The Mystery of Orcival HTML version

Chapter 22
Robelot must have had rare presence of mind and courage to kill himself in that obscure
closet, without making enough noise to arouse the attention of those in the library. He
had wound a string tightly around his neck, and had used a piece of pencil as a twister,
and so had strangled himself. He did not, however, betray the hideous look which the
popular belief attributes to those who have died by strangulation. His face was pale, his
eyes and mouth half open, and he had the appearance of one who has gradually and
without much pain lost his consciousness by congestion of the brain.
"Perhaps he is not quite dead yet," said the doctor. He quickly pulled out his case of
instruments and knelt beside the motionless body.
This incident seemed to annoy M. Lecoq very much; just as everything was, as he said,
"running on wheels," his principal witness, whom he had caught at the peril of his life,
had escaped him. M. Plantat, on the contrary, seemed tolerably well satisfied, as if the
death of Robelot furthered projects which he was secretly nourishing, and fulfilled his
secret hopes. Besides, it little mattered if the object was to oppose M. Domini's theories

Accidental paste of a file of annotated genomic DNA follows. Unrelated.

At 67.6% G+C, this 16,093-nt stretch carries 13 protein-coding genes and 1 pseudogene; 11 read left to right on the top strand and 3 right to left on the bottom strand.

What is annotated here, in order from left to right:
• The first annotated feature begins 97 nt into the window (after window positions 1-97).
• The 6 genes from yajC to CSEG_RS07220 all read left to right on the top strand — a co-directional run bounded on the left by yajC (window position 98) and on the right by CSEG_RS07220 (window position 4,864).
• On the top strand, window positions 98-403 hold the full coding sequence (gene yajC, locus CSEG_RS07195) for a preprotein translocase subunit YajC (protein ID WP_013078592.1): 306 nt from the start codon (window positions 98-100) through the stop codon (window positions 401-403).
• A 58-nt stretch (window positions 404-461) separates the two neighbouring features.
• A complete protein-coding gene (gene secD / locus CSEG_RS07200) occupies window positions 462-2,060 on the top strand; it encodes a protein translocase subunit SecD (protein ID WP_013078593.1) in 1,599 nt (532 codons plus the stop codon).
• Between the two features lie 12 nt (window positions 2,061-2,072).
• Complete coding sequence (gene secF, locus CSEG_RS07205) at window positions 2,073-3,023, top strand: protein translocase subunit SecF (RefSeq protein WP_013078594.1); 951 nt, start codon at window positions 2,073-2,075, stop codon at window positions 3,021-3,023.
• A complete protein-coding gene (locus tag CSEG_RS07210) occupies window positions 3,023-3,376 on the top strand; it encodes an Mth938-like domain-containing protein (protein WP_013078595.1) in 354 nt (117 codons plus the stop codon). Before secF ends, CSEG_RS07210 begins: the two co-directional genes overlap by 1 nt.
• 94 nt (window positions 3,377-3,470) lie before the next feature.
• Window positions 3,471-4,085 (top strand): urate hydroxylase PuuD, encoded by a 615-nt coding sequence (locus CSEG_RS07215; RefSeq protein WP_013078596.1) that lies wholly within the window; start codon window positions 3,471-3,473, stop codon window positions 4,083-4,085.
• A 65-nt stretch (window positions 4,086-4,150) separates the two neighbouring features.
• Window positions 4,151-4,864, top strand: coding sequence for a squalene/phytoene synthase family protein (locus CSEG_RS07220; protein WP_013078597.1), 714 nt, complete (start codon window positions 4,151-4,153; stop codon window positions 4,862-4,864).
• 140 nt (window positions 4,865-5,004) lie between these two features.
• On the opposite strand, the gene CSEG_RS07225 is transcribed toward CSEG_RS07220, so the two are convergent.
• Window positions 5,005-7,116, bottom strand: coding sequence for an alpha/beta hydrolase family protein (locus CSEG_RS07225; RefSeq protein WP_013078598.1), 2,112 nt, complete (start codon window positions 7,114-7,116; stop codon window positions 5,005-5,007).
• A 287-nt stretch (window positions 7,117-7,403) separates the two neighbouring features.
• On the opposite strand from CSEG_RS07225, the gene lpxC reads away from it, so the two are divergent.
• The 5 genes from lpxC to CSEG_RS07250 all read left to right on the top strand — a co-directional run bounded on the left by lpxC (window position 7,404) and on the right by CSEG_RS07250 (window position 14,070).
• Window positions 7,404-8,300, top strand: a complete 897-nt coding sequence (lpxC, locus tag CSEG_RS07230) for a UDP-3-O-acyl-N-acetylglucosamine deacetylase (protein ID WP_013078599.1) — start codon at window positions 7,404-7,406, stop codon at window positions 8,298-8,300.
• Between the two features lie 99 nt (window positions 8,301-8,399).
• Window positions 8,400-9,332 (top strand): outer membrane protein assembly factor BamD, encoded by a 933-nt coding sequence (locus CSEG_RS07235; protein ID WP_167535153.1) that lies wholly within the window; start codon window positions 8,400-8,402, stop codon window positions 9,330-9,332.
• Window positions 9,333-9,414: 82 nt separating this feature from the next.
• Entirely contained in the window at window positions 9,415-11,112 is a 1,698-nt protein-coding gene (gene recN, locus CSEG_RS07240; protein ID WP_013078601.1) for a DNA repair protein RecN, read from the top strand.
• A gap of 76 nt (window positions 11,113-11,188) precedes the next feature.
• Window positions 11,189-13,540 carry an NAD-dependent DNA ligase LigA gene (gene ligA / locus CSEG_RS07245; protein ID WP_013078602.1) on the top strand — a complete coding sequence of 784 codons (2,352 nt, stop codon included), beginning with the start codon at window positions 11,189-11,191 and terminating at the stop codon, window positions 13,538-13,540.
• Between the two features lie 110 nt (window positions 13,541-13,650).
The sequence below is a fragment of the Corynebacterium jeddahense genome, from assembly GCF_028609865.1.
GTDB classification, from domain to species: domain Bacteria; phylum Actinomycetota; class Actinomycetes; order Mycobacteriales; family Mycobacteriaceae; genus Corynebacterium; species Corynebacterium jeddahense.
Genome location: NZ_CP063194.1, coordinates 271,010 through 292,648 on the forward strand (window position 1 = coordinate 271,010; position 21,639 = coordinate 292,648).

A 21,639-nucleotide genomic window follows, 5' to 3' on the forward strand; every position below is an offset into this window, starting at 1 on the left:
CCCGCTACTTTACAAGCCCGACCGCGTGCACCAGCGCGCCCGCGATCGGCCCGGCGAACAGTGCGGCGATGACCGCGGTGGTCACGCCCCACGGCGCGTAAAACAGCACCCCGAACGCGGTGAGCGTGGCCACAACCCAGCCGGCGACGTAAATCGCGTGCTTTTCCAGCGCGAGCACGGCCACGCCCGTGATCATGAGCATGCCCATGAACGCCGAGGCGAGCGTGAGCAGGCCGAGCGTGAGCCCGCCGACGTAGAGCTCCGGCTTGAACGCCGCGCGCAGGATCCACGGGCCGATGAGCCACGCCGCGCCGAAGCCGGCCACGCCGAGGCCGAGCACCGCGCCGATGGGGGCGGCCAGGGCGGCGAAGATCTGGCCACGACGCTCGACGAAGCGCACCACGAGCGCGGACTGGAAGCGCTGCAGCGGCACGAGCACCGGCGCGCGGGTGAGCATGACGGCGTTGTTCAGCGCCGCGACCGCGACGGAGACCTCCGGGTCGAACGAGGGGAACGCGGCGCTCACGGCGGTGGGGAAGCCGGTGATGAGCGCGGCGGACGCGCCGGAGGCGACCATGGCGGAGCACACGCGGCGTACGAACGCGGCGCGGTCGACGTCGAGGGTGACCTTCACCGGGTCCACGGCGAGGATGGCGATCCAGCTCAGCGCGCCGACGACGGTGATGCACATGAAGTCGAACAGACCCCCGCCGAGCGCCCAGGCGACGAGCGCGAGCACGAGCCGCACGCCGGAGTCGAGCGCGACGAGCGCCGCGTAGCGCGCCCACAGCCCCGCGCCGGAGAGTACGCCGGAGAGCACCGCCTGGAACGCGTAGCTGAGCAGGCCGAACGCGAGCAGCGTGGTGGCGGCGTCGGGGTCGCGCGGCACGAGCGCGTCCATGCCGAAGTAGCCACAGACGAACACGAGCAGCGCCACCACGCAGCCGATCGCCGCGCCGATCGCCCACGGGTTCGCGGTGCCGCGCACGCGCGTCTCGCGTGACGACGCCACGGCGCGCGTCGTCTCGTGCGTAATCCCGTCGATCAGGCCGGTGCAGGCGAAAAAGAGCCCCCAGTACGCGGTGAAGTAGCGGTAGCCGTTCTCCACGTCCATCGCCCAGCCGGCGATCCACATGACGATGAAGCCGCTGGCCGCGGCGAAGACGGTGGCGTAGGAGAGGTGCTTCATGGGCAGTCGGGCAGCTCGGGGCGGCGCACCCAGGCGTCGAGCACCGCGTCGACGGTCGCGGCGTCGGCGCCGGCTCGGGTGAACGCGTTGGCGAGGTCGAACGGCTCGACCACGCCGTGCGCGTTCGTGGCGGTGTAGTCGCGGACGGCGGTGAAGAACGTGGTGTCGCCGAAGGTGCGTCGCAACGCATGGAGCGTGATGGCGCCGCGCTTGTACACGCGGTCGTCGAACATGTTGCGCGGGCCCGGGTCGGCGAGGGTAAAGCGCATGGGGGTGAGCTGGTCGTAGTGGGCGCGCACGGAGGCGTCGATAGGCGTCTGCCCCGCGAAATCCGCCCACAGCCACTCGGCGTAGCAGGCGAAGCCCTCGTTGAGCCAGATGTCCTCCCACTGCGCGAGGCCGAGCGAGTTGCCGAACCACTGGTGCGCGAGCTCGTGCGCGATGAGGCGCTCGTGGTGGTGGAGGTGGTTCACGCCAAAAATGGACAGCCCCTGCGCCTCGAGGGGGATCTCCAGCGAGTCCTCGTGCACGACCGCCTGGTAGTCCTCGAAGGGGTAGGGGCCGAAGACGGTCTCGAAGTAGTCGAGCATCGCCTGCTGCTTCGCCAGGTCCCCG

and induce him to change his opinion. This corpse had more eloquence in it than the most
explicit of confessions.
The doctor, seeing the uselessness of his pains, got up.
"It's all over," said he. "The asphyxia was accomplished in a very few moments."
The bone-setter's body was carefully laid on the floor in the library.
"There is nothing more to be done," said M. Plantat, "but to carry him home; we will
follow on so as to seal up his effects, which perhaps contain important papers. Run to the
mairie," he added, turning to his servant, "and get a litter and two stout men."
Dr. Gendron's presence being no longer necessary, he promised M. Plantat to rejoin him
at Robelot's, and started off to inquire after M. Courtois's condition.
Louis lost no time, and soon reappeared followed, not by two, but ten men. The body was
placed on a litter and carried away. Robelot occupied a little house of three rooms, where
he lived by himself; one of the rooms served as a shop, and was full of plants, dried
herbs, grain, and other articles appertaining to his vocation as an herbist. He slept in the
back room, which was better furnished than most country rooms. His body was placed
upon the bed. Among the men who had brought it was the "drummer of the town," who
was at the same time the grave-digger. This man, expert in everything pertaining to
funerals, gave all the necessary instructions on the present occasion, himself taking part
in the lugubrious task.